A recent (January 2020) publication from Caister Academic Press suggests that research into the molecular and cellular biology of virus-host interactions may be key to development of strategies for prevention of bat-borne zoonotic infections.
No doubt, the recent COVID-19 pandemic will create new and greater needs for laboratory based research with bats.
Working with current customers that are actually using bats in the lab, we have learned that:
"In comparison to the other vendors we talked to, you are so far ahead with your innovative ideas and your sheer passion, we really had no other choice."
"I called all of my peers around the country looking for someone that could design a cage system that actually works. Everyone told me to talk to Britz."
"We have seen a remarkable change in our animals since we adopted your equipment."
"You have to pick my jaw up from the floor; I never thought it would work, much less nearly this well."
Britz & Company of Wheatland, WY has a management team with more than 75 combined years of experience in the laboratory animal science and biomedical research industry. Our team has a clear understanding of the current animal care issues that affect the housing of captive animals in a research environment.
With our knowledge base, we design, develop, manufacture and install a comprehensive line of animal housing systems and animal care products for the biomedical research industry. Our products include:
Our animal containment units meet stringent research requirements. Reach out to Britz & Company today to learn more about our biocontainment units and animal management equipment available nationwide!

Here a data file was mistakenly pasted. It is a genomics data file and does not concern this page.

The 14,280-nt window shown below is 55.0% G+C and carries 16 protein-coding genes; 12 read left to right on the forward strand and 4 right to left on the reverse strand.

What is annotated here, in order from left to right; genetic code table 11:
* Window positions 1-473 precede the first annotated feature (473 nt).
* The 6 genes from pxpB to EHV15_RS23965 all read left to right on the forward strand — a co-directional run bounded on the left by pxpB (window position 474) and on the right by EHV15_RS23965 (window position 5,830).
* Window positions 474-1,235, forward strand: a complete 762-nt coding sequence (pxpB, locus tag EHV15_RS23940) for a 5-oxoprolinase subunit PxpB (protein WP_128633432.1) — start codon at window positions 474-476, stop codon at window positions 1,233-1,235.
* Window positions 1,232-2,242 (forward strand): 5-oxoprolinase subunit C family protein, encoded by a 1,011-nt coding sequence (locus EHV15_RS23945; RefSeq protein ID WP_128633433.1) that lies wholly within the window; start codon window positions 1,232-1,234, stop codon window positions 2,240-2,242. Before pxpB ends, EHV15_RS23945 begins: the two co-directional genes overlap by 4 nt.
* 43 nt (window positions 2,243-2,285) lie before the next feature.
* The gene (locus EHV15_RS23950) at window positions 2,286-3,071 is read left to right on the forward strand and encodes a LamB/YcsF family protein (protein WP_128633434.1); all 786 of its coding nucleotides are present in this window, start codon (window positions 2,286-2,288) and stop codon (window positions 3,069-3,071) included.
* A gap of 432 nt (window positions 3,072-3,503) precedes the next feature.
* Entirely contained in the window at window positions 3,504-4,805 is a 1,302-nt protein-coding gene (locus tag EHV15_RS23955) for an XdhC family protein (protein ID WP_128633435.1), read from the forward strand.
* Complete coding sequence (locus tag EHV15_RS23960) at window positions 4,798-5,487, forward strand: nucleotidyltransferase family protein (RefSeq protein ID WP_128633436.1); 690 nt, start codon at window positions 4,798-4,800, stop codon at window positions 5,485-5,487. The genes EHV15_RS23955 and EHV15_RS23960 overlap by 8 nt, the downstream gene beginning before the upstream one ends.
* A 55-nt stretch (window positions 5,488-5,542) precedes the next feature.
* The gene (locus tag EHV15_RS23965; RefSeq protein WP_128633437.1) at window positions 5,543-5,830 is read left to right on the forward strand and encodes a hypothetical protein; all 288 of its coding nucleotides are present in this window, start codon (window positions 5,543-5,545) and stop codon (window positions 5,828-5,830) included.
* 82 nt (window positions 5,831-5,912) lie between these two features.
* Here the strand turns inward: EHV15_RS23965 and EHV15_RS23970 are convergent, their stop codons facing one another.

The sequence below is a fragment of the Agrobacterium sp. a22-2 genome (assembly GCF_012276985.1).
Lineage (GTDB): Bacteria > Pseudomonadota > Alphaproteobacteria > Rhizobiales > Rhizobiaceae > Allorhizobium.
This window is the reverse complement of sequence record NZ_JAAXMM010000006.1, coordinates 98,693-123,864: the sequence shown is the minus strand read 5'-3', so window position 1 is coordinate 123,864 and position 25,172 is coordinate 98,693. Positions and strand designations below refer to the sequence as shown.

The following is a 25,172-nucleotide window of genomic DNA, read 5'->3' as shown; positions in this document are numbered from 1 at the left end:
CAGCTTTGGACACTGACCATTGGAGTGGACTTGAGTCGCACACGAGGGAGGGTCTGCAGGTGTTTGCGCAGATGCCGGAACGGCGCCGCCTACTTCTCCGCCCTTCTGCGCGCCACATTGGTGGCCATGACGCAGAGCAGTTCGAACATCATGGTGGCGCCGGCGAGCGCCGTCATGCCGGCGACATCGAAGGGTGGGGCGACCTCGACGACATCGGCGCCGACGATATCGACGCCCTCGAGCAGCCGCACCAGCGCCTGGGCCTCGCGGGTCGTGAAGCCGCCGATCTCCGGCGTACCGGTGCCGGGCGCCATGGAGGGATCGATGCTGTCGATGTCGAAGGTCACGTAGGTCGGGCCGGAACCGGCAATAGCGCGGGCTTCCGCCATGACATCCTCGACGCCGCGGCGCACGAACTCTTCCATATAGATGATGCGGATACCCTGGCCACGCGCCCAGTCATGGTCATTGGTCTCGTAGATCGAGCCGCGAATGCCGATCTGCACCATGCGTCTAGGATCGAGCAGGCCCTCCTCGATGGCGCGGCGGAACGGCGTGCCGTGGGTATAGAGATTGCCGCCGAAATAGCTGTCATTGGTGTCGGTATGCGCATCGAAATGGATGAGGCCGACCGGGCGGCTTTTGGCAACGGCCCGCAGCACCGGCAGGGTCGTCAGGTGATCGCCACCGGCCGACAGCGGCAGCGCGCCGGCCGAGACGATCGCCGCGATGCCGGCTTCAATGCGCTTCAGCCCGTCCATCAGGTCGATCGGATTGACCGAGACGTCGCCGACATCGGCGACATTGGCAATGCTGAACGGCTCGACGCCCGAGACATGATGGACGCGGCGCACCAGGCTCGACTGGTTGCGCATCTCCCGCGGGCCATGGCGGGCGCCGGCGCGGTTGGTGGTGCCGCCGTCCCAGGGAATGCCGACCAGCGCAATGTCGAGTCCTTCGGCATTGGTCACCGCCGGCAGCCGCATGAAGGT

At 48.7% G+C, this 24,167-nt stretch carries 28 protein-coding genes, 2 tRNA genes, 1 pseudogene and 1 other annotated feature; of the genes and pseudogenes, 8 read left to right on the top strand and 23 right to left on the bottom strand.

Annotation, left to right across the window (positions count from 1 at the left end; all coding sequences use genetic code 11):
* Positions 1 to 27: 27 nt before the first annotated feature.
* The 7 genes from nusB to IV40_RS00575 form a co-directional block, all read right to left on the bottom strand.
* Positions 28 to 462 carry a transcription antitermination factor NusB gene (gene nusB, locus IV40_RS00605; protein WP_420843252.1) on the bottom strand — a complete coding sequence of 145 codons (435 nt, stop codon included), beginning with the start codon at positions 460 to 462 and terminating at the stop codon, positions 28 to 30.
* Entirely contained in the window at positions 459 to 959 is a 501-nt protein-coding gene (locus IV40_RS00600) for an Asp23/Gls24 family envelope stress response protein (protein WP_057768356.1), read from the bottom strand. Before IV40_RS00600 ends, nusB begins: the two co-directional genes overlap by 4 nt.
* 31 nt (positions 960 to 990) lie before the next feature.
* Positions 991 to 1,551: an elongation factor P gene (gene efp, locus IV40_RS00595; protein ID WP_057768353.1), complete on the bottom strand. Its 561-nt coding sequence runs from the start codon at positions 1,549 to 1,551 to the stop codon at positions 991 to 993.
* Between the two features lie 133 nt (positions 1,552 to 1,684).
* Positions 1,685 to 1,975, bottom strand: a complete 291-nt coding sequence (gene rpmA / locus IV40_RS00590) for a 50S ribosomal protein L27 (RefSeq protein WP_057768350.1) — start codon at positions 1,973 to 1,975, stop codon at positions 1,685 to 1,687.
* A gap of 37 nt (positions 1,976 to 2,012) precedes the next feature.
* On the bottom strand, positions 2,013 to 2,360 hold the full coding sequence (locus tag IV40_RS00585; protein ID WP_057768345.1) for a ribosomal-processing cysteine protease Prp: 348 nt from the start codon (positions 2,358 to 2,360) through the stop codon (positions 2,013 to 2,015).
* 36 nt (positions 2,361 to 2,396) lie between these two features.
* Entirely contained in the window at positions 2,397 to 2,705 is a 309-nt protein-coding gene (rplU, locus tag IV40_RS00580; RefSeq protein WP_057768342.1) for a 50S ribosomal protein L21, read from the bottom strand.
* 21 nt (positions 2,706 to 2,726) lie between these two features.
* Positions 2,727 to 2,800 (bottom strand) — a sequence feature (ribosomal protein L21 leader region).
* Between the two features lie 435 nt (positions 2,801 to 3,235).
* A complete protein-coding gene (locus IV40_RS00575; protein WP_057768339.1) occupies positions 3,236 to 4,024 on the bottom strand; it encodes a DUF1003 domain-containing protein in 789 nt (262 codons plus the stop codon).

The biomedical research community across the country has a clear mandate and moral obligation to provide the most suitable, comfortable and enhanced animal housing units possible. These animal containment units must comply with research protocols and address animal care and management requirements and regulations. We utilize all resources on the use of animal models to design and produce state-of-the-art animal housing units.
Designs for basic caging and research equipment were formulated during the 1940s and 1950s with an emphasis on housing density, security and sanitization. The standards were based on the weight and size of the animal, not species-specific behavioral needs. At the time, a large percentage of the animal care staff had an agricultural background.
Over the past twenty years, the industry has experienced a shift in the workforce. Many of today's workers have a background in laboratory animal science and care. The science has also experienced changes in animal housing unit requirements that not only emphasize sanitization and security, but also the well-being of the animals and the ergonomic factors impacting the animal care staff.
In response to the changes in the research animal housing criteria and workforce, Britz & Company has designed a unique series of animal housing units. These systems: